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Publication #FAR1623

Potential Benefits of Adult Children Living Longer at Home1

Suzanna Smith2

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When my children went off to college, they clearly expressed that moving back home was not an option. Like most young adults, they were ready to set off on their own.

However, new research published in the Journal of Marriage and Family (Leopold, 2012) suggests that in some cases, all members of the family may benefit when an adult child chooses to remain living at home for a period of time. This large study of over 6,000 families in 14 European countries who were followed over time looked at how an adult child’s extended residence with parents affected parent-child relations later in life.

It turned out that living together during those young adult years “set the stage” for strong bonds and mutual support later on (Leopold, 2012, p. 399). The adult children who left home last “lived…closest to their aging parents, maintained the most frequent contact, and offered more practical help than their siblings” (Leopold, 2012, p. 408). There were benefits for adult children, too—parents offered them more support than they did their other children, particularly when it came to caring for grandchildren.

It seems that living at home during young adulthood may create a sense of obligation to repay or be responsible for parents later in life. This mutual caring also brings a sense of “intergenerational solidarity,” strengthening parent-child relationships in the long term. Parents whose children are slow to leave the nest may get comfort in knowing that they may ultimately be rewarded with practical help and support later in life.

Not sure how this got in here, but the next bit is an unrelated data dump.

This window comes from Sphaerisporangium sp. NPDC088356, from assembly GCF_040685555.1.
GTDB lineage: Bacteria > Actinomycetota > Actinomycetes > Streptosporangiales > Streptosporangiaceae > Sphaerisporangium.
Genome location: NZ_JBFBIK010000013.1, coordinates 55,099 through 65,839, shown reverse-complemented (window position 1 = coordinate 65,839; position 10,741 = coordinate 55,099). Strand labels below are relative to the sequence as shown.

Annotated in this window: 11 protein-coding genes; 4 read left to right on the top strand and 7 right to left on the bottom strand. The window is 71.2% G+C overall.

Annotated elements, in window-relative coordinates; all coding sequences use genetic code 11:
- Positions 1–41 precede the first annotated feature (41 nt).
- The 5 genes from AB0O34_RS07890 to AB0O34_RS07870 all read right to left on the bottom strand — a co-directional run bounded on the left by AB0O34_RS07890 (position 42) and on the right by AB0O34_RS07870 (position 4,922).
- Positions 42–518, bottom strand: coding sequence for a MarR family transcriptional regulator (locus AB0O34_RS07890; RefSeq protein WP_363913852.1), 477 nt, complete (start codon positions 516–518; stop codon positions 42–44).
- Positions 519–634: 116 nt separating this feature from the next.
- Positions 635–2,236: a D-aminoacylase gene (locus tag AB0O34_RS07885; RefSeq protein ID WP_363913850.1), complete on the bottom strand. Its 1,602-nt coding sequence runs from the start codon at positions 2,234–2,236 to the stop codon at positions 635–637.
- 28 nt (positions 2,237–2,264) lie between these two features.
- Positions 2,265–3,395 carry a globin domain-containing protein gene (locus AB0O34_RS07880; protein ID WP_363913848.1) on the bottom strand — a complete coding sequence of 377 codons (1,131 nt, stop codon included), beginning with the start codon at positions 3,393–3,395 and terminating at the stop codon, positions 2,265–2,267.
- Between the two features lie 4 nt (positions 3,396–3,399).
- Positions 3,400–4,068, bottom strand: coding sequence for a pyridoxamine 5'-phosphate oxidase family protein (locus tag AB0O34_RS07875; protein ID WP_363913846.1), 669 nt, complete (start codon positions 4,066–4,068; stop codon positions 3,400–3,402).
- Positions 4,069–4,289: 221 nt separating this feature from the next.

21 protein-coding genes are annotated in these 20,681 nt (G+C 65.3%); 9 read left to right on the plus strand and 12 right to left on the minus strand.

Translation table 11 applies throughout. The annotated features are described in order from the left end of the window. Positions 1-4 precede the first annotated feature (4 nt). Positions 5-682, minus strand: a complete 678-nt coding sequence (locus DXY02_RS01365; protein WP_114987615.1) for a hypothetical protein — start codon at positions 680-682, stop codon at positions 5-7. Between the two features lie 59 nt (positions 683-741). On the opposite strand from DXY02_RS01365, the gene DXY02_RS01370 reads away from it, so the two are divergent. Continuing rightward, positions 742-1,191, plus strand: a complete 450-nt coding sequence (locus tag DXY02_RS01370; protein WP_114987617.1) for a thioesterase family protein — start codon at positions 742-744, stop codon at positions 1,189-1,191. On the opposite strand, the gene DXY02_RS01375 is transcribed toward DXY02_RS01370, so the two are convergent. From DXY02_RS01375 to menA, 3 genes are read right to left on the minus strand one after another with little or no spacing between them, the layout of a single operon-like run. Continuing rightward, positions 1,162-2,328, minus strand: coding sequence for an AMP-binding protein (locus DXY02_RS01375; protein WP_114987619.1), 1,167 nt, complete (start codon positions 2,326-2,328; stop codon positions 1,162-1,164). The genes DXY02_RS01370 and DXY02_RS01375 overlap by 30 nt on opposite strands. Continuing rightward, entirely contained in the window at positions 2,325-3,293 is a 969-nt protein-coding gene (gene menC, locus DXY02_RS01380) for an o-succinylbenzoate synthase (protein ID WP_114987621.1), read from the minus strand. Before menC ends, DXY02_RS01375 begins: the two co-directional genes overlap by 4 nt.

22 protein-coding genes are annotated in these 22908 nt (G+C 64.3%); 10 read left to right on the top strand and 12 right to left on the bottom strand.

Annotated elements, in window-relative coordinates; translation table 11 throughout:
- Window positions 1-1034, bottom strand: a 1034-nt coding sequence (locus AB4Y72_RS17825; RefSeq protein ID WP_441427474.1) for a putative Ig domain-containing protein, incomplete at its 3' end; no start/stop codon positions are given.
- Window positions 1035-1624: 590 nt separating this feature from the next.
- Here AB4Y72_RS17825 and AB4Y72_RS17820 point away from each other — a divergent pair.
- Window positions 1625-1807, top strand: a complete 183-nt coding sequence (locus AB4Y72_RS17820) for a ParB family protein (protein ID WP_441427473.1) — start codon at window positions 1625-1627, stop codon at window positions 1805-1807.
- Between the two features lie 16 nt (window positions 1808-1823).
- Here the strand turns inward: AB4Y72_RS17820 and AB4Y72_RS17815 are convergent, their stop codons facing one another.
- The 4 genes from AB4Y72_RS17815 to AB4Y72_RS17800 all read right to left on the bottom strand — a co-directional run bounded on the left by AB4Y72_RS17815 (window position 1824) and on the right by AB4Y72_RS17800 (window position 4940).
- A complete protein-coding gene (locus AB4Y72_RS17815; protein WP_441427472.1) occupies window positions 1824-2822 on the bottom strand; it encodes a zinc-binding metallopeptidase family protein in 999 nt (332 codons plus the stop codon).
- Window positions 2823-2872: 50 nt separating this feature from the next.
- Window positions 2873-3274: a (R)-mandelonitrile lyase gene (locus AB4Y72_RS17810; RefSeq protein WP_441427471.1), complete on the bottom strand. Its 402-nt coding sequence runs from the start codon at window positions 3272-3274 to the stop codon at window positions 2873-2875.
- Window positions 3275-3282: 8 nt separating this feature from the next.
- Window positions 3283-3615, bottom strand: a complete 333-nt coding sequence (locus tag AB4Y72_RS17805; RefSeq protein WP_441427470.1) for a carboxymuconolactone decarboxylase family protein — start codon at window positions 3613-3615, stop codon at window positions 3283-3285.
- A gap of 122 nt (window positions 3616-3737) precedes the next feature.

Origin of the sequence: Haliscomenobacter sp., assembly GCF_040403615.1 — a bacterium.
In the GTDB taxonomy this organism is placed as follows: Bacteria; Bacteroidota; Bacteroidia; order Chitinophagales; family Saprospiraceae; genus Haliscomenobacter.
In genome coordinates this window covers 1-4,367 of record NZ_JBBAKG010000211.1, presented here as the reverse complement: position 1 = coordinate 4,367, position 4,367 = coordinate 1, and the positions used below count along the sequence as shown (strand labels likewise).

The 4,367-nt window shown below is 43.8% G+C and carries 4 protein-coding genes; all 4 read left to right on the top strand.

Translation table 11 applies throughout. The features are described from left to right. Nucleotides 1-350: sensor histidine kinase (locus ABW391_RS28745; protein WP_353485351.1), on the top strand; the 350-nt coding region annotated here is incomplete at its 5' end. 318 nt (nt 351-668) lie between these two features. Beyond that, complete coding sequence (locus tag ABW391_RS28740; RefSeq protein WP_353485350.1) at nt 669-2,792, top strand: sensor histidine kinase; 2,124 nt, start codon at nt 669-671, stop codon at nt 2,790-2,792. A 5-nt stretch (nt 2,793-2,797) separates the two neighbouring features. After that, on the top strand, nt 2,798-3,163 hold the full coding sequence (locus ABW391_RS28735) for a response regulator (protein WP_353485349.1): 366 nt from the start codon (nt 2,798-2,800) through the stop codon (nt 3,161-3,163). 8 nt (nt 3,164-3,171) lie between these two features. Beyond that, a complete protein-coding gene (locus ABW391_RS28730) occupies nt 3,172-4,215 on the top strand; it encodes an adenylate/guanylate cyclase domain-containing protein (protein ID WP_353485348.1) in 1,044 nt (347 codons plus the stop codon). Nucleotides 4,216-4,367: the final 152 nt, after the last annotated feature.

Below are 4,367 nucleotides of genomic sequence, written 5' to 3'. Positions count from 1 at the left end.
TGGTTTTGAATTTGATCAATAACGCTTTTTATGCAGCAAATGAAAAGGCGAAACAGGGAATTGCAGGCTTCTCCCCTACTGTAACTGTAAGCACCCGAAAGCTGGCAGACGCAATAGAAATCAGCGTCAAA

Listening, learning, and living together: it is the science of life. “Family Album” is a co-production of University of Florida IFAS Extension and the UF Department of Family, Youth and Community Sciences. If you would like to learn more, please visit our website at http://familyalbumradio.org, or find Family Album Radio on Facebook.

To listen to this segment visit: http://radiosource.net/radio_stories/1968.mp3

Reference

Leopold, T. (2012). The legacy of leaving home: Long-term effects of coresidence on parent-child relationships. Journal of Marriage and Family 74, 399-412. doi:10.1111/j.1741-3737.2012.00964.x

Footnotes

1.

This document is FAR1623, one of a series of the Department of Family Youth and Community Sciences, Florida Cooperative Extension Service, Institute of Food and Agricultural Sciences, University of Florida. Original broadcast date July 2012, as program 1968. Published on EDIS August 2013. In the interest of time and/or clarity, the broadcast version of this script may have been modified. Visit the EDIS website at http://edis.ifas.ufl.edu.

2.

Suzanna Smith, associate professor, Department of Family, Youth and Community Sciences, Cooperative Extension Service, Institute of Food and Agricultural Sciences, University of Florida, Gainesville, FL 32611.


The Institute of Food and Agricultural Sciences (IFAS) is an Equal Opportunity Institution authorized to provide research, educational information and other services only to individuals and institutions that function with non-discrimination with respect to race, creed, color, religion, age, disability, sex, sexual orientation, marital status, national origin, political opinions or affiliations. For more information on obtaining other UF/IFAS Extension publications, contact your county's UF/IFAS Extension office.

U.S. Department of Agriculture, UF/IFAS Extension Service, University of Florida, IFAS, Florida A & M University Cooperative Extension Program, and Boards of County Commissioners Cooperating. Nick T. Place, dean for UF/IFAS Extension.